Black Hole Simulated in a Laboratory Starts to Glow

Black Hole Simulated in a Laboratory Starts to Glow

Black holes are fascinating and mysterious objects in the universe that capture the imagination of both scientists and the general public. One of the most amazing things about black holes is that their gravitational pull is so strong that nothing, not even light, can escape from them. This means that anything that comes too close to a black hole is inevitably pulled into it, making it a one-way trip to an unknown fate.

Black holes are also unique in that they distort the fabric of space and time around them, creating a region known as the event horizon beyond which no information can escape. The study of black holes has helped to advance our understanding of the laws of physics, particularly in the areas of gravity and spacetime. Despite decades of research, black holes continue to challenge our understanding of the universe and offer exciting opportunities for further exploration and discovery.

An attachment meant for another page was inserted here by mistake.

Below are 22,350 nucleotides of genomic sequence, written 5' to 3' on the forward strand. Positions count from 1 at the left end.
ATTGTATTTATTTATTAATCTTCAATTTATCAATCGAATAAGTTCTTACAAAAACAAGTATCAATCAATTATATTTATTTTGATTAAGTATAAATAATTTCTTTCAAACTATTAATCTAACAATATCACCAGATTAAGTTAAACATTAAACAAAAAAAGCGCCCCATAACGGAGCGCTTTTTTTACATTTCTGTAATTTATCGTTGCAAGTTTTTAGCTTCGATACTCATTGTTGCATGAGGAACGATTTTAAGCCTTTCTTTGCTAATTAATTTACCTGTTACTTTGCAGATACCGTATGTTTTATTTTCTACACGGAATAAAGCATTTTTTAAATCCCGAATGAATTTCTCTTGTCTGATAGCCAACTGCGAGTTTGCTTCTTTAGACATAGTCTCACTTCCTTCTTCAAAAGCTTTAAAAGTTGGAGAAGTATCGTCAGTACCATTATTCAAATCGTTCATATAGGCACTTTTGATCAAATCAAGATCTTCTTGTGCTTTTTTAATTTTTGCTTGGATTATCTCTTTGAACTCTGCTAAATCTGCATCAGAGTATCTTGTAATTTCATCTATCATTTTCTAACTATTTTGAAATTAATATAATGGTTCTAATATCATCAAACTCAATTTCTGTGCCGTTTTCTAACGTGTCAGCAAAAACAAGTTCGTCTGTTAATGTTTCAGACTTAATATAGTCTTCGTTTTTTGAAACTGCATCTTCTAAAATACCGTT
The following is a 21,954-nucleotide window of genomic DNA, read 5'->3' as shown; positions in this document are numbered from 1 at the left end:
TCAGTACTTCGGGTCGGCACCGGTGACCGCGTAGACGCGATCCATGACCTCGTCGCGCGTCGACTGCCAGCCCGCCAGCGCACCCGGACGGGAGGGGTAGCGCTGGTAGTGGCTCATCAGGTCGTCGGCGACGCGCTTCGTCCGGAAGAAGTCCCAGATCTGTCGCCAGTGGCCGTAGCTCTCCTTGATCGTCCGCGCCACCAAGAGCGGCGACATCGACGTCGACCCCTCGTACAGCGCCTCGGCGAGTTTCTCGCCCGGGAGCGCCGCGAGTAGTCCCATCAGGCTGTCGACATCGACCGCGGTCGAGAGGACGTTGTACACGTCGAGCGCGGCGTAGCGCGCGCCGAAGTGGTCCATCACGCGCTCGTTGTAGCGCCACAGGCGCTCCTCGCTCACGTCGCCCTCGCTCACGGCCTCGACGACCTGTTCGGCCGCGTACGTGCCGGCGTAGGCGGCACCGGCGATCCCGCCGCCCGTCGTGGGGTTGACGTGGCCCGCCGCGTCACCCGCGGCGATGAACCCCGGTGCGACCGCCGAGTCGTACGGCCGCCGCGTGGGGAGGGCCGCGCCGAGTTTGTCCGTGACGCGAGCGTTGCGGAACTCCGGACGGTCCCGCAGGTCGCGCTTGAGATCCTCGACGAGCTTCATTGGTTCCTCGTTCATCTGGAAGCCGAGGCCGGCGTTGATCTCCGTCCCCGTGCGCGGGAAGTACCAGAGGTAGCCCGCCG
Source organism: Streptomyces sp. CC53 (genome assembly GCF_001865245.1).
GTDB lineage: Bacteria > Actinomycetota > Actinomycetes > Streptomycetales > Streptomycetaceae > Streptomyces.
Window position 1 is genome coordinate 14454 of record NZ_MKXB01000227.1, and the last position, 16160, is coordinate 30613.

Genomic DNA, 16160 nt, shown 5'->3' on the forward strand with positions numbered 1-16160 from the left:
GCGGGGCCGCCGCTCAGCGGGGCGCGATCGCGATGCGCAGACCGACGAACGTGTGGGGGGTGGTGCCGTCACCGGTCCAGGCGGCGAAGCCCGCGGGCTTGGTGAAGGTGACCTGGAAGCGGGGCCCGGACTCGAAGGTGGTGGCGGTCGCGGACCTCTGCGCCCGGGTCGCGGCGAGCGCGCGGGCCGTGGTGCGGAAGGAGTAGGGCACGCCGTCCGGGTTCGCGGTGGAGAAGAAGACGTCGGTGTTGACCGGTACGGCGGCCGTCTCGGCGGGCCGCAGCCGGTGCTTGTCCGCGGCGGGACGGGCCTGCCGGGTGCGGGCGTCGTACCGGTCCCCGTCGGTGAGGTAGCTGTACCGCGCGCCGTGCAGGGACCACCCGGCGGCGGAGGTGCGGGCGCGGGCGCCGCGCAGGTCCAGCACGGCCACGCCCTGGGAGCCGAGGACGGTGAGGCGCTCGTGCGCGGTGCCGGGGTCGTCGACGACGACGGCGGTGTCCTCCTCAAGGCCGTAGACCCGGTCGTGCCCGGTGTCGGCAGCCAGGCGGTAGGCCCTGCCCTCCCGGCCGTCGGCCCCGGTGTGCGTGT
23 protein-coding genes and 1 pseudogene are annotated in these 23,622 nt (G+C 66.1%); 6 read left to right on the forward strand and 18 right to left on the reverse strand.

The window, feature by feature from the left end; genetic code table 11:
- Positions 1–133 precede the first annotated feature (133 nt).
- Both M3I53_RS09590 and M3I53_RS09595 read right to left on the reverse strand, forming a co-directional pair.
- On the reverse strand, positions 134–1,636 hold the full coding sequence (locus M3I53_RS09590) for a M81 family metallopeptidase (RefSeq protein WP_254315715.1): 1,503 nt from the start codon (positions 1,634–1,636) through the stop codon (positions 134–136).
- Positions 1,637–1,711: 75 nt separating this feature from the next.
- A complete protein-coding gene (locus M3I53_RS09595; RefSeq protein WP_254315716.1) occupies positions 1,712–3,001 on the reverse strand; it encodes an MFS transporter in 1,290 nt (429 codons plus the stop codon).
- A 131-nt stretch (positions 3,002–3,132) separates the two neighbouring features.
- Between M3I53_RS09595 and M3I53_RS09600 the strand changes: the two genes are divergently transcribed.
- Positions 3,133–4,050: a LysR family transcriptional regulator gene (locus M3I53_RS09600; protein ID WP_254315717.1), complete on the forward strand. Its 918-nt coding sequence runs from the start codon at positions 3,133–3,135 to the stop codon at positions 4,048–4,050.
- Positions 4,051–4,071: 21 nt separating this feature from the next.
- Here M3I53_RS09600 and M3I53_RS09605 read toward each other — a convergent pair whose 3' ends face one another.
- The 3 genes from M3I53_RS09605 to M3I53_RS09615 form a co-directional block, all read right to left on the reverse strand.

Simulating a black hole in a lab

ScienceAlert tells us about a new study claiming that scientists managed to create a black hole in a laboratory, and then the miniaturized cosmic object started to glow. Physicists have created a synthetic analog of a black hole using a chain of atoms in single file to simulate the event horizon of a black hole.

By creating black hole analogs in laboratory settings, researchers hope to probe the properties of Hawking radiation, a type of radiation theoretically emitted by black holes. The study found that entangled particles that straddle the event horizon may be instrumental in generating Hawking radiation, and that it may only be thermal in certain situations and when there is a change in the warp of spacetime due to gravity. The researchers believe this simple model could be used in a wide range of experimental set-ups to study fundamental quantum-mechanical aspects alongside gravity and curved spacetimes.

The new study appears in Physical Review Research.

Cristian Antonescu

Even since he was a child, Cristian was staring curiously at the stars, wondering about the Universe and our place in it. Today he's seeing his dream come true by writing about the latest news in astronomy. Cristian is also glad to be covering health and other science topics, having significant experience in writing about such fields.

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